In the next 2 1/2 years, I would make three extended trips to India, one lasting almost a month. This time I didn’t stay in palatial hotels, but rather in Indian-owned hotels and old British clubs. With my colleagues I traveled to Calcutta (Kolkata), Bangalore, Bombay (Mumbai) and Delhi. In the seven years since I had been there last, India had changed.
Whereas the other cities still suffered from choking air pollution, Delhi had switched all taxis and buses to run on compressed natural gas. The difference was remarkable. The air was breathable now, and it was a pleasure to be in Delhi once again.
Western companies were everywhere: IBM, Intel, Dell, Citibank, Microsoft, Oracle, Prudential and more. Other Indian startups we met with were enthusiastic, eager to do business and grasp opportunity. Industrial/corporate parks were springing up. Small offices and old carpeting for major corporations were gone. Large structures with beautiful grounds and fine wood paneling were more the order of the day.
Using the same text and diagramming techniques I had used in the past, I worked with our development group in Calcutta to create formidable data quality, merge/purge-related software. The communication techniques worked, and the same strengths and lingering problems seen in the past again emerged.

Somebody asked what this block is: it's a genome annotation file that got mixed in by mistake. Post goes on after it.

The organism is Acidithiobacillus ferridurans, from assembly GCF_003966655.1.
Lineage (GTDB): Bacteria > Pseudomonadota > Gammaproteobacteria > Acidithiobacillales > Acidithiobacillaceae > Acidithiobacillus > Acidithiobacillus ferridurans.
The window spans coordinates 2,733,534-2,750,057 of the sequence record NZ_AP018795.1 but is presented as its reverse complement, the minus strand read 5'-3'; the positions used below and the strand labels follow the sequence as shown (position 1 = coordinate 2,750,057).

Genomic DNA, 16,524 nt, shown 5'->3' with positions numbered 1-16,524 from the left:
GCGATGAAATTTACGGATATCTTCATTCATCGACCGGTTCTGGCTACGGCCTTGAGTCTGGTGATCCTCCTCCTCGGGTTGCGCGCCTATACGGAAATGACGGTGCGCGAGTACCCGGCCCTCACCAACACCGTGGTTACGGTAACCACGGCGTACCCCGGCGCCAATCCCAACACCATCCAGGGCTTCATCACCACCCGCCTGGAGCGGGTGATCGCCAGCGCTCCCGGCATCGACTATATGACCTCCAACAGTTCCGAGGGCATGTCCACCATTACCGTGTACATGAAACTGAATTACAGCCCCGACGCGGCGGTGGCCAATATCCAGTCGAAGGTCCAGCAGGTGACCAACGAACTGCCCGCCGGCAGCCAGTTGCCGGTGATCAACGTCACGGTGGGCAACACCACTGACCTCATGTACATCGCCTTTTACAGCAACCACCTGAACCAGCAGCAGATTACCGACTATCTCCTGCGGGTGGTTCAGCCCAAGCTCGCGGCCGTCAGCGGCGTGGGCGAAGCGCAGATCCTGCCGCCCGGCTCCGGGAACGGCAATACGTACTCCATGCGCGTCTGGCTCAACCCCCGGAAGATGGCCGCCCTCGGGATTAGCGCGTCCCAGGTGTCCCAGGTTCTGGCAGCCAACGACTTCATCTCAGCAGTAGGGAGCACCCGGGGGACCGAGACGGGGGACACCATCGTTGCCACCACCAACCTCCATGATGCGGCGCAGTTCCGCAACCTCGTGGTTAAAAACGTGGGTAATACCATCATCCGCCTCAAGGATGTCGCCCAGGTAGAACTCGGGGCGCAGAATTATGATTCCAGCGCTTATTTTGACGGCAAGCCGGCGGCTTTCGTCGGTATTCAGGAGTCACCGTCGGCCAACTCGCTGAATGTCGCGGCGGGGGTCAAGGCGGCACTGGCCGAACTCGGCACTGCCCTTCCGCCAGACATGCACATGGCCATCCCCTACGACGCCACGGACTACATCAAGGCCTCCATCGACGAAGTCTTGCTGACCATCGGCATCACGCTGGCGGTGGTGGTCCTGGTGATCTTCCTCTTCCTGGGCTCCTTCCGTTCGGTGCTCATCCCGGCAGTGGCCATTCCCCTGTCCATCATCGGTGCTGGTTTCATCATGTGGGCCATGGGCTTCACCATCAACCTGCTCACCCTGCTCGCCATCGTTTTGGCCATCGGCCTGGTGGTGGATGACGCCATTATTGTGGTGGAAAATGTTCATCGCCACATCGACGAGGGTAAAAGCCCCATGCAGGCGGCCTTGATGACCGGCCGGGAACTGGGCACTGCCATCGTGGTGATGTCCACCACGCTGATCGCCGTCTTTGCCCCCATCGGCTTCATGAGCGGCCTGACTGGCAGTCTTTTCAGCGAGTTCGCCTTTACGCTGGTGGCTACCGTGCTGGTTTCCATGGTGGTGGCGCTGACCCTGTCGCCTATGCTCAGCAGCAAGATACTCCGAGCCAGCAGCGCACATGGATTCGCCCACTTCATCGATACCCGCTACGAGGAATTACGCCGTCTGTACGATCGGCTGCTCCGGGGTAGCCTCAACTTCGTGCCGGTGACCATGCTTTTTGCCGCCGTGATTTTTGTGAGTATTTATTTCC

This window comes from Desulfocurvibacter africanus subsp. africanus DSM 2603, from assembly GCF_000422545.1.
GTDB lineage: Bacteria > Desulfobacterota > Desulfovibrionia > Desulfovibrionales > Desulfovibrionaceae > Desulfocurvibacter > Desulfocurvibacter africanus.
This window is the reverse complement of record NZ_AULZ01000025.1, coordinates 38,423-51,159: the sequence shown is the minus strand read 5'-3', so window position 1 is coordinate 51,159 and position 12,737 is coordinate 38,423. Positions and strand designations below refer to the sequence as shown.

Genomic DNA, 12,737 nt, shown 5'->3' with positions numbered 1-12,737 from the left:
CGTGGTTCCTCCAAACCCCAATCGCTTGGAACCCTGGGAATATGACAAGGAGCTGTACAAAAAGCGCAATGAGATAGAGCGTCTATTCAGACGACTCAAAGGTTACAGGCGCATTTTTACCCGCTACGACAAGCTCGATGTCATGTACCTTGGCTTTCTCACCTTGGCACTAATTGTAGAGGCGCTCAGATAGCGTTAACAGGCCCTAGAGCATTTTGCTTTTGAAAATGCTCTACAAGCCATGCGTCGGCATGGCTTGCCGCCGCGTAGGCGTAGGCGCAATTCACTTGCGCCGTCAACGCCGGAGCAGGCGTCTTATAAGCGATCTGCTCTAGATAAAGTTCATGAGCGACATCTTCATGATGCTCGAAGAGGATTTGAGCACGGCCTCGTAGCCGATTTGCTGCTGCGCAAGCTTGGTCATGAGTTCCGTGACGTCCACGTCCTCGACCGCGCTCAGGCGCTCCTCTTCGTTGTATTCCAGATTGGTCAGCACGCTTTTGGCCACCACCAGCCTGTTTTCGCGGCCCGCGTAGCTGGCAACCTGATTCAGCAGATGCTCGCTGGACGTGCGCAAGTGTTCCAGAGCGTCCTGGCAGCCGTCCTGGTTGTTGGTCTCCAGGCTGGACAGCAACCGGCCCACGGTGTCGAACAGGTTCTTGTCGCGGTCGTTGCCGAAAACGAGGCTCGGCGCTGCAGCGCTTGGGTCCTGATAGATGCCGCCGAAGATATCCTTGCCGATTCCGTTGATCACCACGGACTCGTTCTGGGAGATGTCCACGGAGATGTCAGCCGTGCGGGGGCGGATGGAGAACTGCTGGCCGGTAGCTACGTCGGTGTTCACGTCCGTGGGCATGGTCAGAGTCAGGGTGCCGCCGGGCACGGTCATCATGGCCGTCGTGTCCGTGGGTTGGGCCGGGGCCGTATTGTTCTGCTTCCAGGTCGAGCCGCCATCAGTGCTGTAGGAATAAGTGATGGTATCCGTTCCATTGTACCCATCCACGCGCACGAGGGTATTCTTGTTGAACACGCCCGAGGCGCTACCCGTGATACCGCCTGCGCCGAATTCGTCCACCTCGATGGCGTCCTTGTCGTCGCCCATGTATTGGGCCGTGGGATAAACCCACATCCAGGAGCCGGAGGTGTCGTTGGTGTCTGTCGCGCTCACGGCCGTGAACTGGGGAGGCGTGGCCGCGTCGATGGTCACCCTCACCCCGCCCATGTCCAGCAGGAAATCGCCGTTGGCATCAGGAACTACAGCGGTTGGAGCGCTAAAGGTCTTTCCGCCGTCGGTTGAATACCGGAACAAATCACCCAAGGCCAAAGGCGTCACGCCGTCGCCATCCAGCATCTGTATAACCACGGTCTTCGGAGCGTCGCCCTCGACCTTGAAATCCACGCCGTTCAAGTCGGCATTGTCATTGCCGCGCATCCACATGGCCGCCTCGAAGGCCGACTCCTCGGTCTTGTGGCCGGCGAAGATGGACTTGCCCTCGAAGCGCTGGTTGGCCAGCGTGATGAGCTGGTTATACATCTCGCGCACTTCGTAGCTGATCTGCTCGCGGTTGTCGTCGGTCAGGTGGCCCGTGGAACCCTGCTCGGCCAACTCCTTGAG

Our guys were smart, technically well trained and hardworking. Clearly, they had a gift for technical, logical development.
Still, there was a tendency to avoid relating bad news. Also a tendency give short shrift to unit testing in favor of making deadlines. On the whole, I found key staff tended to focus more on programs rather than on understanding business needs, more on single custom program solutions rather than on utility-driven systems. Client-suggested designs were often regarded more as solutions themselves rather than attempts by the client to express business needs. In short, strong business systems analytical strengths were in short supply.
As far as the direct marketing world in the United States is concerned, what, if anything, does or will all this mean?
Clearly now, the main differentiator in the choice between outsourcing and insourcing is cost. For companies that want to develop software products, if able to deal directly with reputable groups in India, costs can be 25 percent to 40 percent of those in the United States. How or if DM software development companies choose to approach India remains to be seen, but it is conceivable that some companies may develop alliances with established Indian development companies or even try to open branch offices in India.